Plaquemines Parish History
The Naming and Founding of Plaquemines
Plaquemines Parish was founded on March 31, 1807, when the territory of New Orleans was divided into nineteen parishes. The name “Plaquemines” derives from Louisiana French Creole and the Atakapa word “piakimin,” meaning persimmons, which is a type of edible fruit originally found in the area.
First Mardi Gras in the New World
Another interesting fact that many are unaware of is that Plaquemines Parish serves as the home to the very first Mardi Gras in the United States. In 1699, Pierre Le Moyne d’Iberville settled about sixty miles below what is now New Orleans. This was on March 3, the date of Mardi Gras in France, so Iberville named the spot Point du Mardi Gras and called the small tributary nearby Bayou Mardi Gras in honor of the holiday. This initial point of landing is located in what is now Plaquemines Parish.
What The Area Is Known For
With Plaquemines Parish having the most combined land to water ratio in the State of Louisiana as well as its central location where the Mississippi River meets the Gulf of Mexico, Plaquemines Parish has become the epitome of a sportsman’s paradise with its numerous fishing and hunting grounds. Plaquemines Parish is a major contributor to Louisiana’s developing and abundant seafood industry by producing millions of pounds of shrimp, oysters, crabs and fish each year.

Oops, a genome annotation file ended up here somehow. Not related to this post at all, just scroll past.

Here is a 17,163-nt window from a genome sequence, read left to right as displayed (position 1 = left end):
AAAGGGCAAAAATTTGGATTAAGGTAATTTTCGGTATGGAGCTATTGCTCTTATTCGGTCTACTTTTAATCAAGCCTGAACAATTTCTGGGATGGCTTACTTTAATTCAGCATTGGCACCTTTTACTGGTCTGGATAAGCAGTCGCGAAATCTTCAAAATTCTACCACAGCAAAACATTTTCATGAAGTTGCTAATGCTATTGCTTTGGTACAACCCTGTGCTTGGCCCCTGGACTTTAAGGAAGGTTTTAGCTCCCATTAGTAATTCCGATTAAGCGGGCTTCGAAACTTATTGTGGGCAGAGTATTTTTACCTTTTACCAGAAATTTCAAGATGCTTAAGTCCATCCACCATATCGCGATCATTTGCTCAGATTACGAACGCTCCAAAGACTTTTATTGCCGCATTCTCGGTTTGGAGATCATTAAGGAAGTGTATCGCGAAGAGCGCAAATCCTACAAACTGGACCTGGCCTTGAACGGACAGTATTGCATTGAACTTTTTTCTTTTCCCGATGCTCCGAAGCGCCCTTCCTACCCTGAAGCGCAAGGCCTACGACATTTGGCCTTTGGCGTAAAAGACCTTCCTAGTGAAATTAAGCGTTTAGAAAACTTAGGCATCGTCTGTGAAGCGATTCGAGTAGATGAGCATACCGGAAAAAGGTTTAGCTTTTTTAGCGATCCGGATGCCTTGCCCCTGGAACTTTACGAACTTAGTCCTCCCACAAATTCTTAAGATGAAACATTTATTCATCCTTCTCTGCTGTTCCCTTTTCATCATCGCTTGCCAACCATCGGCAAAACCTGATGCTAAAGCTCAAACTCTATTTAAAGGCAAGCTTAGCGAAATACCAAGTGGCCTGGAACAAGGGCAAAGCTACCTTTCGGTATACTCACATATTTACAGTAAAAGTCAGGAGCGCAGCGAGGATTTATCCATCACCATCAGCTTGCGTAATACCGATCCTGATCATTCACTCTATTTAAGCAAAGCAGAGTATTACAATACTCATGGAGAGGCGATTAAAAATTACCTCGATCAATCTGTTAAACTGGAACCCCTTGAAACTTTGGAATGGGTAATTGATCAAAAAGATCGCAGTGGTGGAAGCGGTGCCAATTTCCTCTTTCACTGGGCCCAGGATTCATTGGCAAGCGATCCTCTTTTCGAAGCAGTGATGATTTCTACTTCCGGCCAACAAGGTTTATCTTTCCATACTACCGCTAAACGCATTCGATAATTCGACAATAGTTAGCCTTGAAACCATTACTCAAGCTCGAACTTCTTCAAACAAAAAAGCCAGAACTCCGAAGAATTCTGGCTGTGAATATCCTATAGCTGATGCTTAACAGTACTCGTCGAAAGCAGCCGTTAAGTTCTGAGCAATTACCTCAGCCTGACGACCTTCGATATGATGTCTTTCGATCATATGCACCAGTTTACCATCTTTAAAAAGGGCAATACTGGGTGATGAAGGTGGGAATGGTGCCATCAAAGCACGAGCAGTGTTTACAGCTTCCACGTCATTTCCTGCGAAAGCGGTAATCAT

Plaquemines Parish contains three US National Historic Landmarks including, Fort De La Boulaye, Fort St. Philip, and Fort Jackson.
Fort De La Boulaye
Fort De La Boulaye, originally called Mississippi Fort, is one of the earliest sights in Louisiana, founded in 1700 by Pierre Le Moyne d’Iberville. The fort was built by the French to help their efforts in taking possession over the Mississippi River. However, by 1707, they were forced to vacate by Native Americans. Today, the site sits on a low ridge surrounded by swamp ground with no physical trace of the fort remaining above ground. Unfortunately, all that distinguishes this area from the rest is a historical marker.
Fort St. Philip
Fort St. Philip was constructed along with Fort Jackson to act as a coastal defense for New Orleans and the Mississippi River. It was the site of a 12-day siege in April 1862 by the Union army during the American Civil War. The site was heavily damaged by Hurricanes Katrina and Rita, and is now privately owned and only accessible by boat or helicopter.
Fort Jackson, the most well-known of the forts located in Plaquemines Parish, was constructed in 1822 after the War of 1812 to serve as a coastal defense of New Orleans on the advice of Andrew Jackson. It was the site of the famous Battle of Forts Jackson and St. Philip during the Civil War. The fort fell on April 28, 1862, to the Union army, which led to the Union gaining control of New Orleans and turning the fort into a Union Prison. Fort Jackson served as training station in World War I and is now owned and operated as a historical museum by Plaquemines Parish. Fort Jackson is also home to the annual Plaquemines Parish Fair and Orange Festival which welcomes visitors from all over to enjoy the unique culture and tastes of south Louisiana.